Regardless of the reasons we are lagging behind, there is ample evidence of it being a fact that is not in dispute by any serious authority. The question now is what to do. I refer you to my previous entry on the subject, and exhort you to get involved in a very personal way. We are failing to provide our most valuable citizens, the greatest resource we possess, the youth of America, with the means to survive and prosper in the coming age. Our duty as parents and citizens calls for action, and to ignore that responsibility because of our hopes, our beliefs and our pride, will surely lead to our fall. Look at our economy, jobs, debt, trade deficit, loss of corporations to offshore locales, to see the evidence we’re already headed for disaster. It’s better to attack this problem now before it becomes too late, and that moment in time is rapidly approaching. We can begin by putting our minds where our mouths are and educating ourselves. Take the time to study and evaluate the conditions that have led to this discussion, and make the personal effort to make corrections where we are failing. WE CAN SUCCEED, with your help and your focus!


Michelle said...

Wow, the internet sucks tonight or my dsl!!! For the fifth time I will try to post this comment!!

I wanted to know other peoples views of the new campaign blooming across America. (I smell Rove shite here)
It seems there is a new campaign out there orchestrated by the right wingers and Walmart. Democrats are now being associated with Hezbollah. I think if Walmart continues to form these groups that attack American citizens, it's profit margin is going to steadily drop. Walmart is trying to silence Americans especially democrats that do not agree with their policies for their employees. Herman Cain, one of the committee persons of Wal-marts attacked democrats and associated them with terrorists. Walmart Committeman Attacks Dems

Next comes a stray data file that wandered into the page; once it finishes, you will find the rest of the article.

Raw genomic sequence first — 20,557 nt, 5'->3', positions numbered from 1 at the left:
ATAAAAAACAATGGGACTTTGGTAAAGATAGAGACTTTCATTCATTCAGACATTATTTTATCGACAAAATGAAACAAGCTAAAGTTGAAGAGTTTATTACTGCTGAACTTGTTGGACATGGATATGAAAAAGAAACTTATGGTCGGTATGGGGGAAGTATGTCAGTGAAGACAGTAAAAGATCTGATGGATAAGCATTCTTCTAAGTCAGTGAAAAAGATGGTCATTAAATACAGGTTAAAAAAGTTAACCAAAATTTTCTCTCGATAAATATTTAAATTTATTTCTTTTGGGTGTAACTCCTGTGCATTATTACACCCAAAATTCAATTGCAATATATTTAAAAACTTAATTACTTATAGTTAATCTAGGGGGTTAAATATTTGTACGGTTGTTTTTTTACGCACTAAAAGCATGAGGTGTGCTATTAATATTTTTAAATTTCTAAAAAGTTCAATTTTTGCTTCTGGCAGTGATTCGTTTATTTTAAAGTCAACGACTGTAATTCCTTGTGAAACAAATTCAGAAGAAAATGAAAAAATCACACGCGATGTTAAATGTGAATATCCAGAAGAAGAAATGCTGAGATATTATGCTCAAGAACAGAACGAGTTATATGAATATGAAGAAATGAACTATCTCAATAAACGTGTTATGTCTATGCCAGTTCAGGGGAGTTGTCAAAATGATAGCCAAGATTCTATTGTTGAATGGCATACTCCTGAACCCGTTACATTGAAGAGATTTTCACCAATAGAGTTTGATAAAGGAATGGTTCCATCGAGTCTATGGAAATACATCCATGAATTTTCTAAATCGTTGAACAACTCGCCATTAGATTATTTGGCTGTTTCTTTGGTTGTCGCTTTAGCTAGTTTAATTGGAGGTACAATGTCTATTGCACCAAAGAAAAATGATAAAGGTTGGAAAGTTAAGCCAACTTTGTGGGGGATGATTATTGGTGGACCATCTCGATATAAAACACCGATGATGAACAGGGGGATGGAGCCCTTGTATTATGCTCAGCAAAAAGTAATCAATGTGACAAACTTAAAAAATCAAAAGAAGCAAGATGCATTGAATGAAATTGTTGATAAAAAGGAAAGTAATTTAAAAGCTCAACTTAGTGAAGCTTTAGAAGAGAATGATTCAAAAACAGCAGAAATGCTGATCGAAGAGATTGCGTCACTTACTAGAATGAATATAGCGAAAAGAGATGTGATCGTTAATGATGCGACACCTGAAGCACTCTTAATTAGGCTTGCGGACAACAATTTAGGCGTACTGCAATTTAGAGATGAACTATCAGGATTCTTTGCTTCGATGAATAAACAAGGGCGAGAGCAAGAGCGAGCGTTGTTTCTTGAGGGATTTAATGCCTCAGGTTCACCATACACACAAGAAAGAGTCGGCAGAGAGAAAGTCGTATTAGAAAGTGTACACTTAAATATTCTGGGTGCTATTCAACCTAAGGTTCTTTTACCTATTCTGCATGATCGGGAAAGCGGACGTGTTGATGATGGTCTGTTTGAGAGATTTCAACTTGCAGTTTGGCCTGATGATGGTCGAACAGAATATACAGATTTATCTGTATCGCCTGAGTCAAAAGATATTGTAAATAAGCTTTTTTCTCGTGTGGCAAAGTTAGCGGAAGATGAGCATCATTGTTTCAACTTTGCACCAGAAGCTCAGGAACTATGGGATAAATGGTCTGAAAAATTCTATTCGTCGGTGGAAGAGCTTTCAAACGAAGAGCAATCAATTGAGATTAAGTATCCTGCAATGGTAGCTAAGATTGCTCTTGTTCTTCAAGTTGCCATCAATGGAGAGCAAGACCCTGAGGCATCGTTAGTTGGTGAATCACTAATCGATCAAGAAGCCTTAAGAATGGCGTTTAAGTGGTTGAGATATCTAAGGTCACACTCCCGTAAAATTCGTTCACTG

Tell Wal-Mart Apologize Now

Recently, Mr.Cain is not the only person attacking Americans for their beliefs. Vice President Cheney after the Connecticut primaries attacked the citizens of Connecticut and made the statement, "there are 146,587 terrorists supporters living in the state of Connecticut." This is the number of Lamont voters. This statement was made after Lamont won the primary against Lieberman last week. He went on to say these voters are encouraging "the Al Qaida" and limiting the ability to carry on the fight in Iraq. Here is the site for the full information and a petition asking Cheney to apologize to American and Connecticut:Tell Cheney To Apologize To Americans

Across the country Walmart is being confronted about it's views of human rights and employee benefits. One such person is Senator Biden of Mass.
The New York Times Article:Democrats Run As Walmart Foes

This personally outrages me. Ever since Bush has taken office, these neocons have associated Democrats or any people that have different views of republicans, as terrorists, as cut and runners and traitors. If people haven't woke up to the real story behind Walmart, it is about time they do. I started my awakening by reading about "dead peasant" insurance. Google it, you will be amazed how many corporations have death insurance on their own employees, without their employees knowledge or permission.

Just_April1974 said...

OK, now that I made it to the end of yet another mini-novel, I can make a comment.

Sorry to disappoint you Livid, but as much as one may hope, genious is not taught as much as it is inherited, and what one does with that "birth gift" is of course up to each individual. As far as other countries having higher numbers in other catagories, take a good long look at what they put those children through in the name of "higher learning." Some of those countries force their children to be in school between 10 and 12 hours a day! While they may indeed turn out to be more educated as one may define that word, what does it do to their childhood, their social skills from lack of playtime and other socializing actvities, and even to their over-all mental health? While education is a vital part of a child's entire life, there are also many other qualities that one can only gain by healthy communication and socialization, things that cannot be taught from a book or a movie, but must actually be experienced. If we chose to become a nation devoted to building children to become better soldiers, or scientific drones with no life outside a world of working for our government or other huge corperations, then we may think about using some of the same stratigies as some of the other nations do, until then, all we need to do is restore the funding and up-to-date technology that is required to give every child an equal opportunity to thrive.